If you had told me I’d become engrossed in a book about whether a relatively modern detective (1951) could determine who killed Richard III’s nephews 400 years ago, I would have said you were wrong.
Josephine Tey’s The Daughter of Time hooked me. Scotland Yard Inspector Alan Grant is laid up with a leg fracture. To pass the time, he fastens on Richard III and whether he killed his two nephews to assure his otherwise illegitimate claim to the throne.
After Grant determines Richard did not commit or enlist others to commit the crime, Grant finds other historians have agreed. But those historians are well after the fact.
The current historians including the one Bryant sarcastically refers to as Saint Thomas More, are pandering to Henry Tudor.
King Henry Tudor has reason to smear Richard and his claim to the throne.
History is unreliable. That is one theme of this book. At one point, Bryant’s Sergeant Willis says, “I’ll never again believe anything I read in a history book, as long as I live, so help me.”
The credibility of witnesses is another theme. “The point is that every single man who was there knows that the story is nonsense, and yet it has never been contradicted,” Brent Carradine, Bryant’s helpful researcher says. “It will never be overtaken now. It is a completely untrue story grown to a legend while the men who knew it to be untrue looked on and said nothing.”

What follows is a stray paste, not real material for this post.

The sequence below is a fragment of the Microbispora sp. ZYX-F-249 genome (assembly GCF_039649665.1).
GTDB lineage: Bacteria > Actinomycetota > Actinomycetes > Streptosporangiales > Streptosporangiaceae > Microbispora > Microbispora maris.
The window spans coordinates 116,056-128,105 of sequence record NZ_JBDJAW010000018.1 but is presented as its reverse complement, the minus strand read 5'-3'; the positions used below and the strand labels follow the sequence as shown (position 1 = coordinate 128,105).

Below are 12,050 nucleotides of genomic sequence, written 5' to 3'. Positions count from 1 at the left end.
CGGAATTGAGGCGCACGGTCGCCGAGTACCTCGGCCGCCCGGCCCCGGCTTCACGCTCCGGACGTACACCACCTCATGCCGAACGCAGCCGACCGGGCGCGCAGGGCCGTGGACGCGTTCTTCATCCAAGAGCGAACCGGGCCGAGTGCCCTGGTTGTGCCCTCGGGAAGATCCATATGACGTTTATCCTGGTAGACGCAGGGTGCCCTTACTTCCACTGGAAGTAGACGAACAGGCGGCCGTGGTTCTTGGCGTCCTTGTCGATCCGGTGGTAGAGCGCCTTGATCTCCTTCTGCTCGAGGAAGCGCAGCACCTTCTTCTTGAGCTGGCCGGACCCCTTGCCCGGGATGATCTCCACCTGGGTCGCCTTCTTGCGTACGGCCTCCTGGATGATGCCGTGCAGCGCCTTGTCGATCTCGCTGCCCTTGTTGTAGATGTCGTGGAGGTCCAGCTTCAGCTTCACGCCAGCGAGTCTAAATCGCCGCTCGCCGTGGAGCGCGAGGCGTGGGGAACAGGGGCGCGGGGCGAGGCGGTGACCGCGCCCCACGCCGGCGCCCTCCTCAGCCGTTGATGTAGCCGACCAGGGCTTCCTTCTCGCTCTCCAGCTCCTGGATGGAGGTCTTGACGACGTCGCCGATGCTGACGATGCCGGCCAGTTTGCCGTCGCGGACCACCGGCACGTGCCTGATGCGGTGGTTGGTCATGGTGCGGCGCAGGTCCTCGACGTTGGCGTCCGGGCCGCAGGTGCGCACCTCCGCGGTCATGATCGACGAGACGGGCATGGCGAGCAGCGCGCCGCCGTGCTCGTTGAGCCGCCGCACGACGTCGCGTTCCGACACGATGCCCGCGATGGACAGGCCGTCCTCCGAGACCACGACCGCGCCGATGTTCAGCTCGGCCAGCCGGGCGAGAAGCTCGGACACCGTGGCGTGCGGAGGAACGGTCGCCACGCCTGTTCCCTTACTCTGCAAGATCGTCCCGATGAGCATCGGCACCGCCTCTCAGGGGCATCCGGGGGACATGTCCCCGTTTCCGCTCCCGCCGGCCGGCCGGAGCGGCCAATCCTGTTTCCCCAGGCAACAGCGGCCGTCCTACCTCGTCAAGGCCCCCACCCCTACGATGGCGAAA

And then Carradine adds, “Give me research. After all, the truth of anything at all doesn’t lie in someone’s account of it. It lies in all the small facts of time. An advertisement in a paper. The sale of a house. The price of a ring.”
And Bryant replies, “This is the first time I’ve seen you look like a policeman.”
One other point. The media and arts contribute. Richard III is Shakespeare’s “my kingdom for a horse” king. Shakespeare bought into Saint Thomas More’s myth and made it famous.
So clearly, for me, this was a great book.
How did I come upon it? I ran across a modern mystery novel which uses a fictional Josephine Tey as its main character. (Josephine Tey is the pen name of Elizabeth MacKintosh).
I thought I should read a Tey book before reading that modern book, and when I read about Josephine Tey, I found many people see The Daughter of Time as her mystery classic.
Who am I to avoid reading a mystery classic?
If you haven’t read The Daughter of Time, you might want to do as I did--indulge yourself in a mystery classic.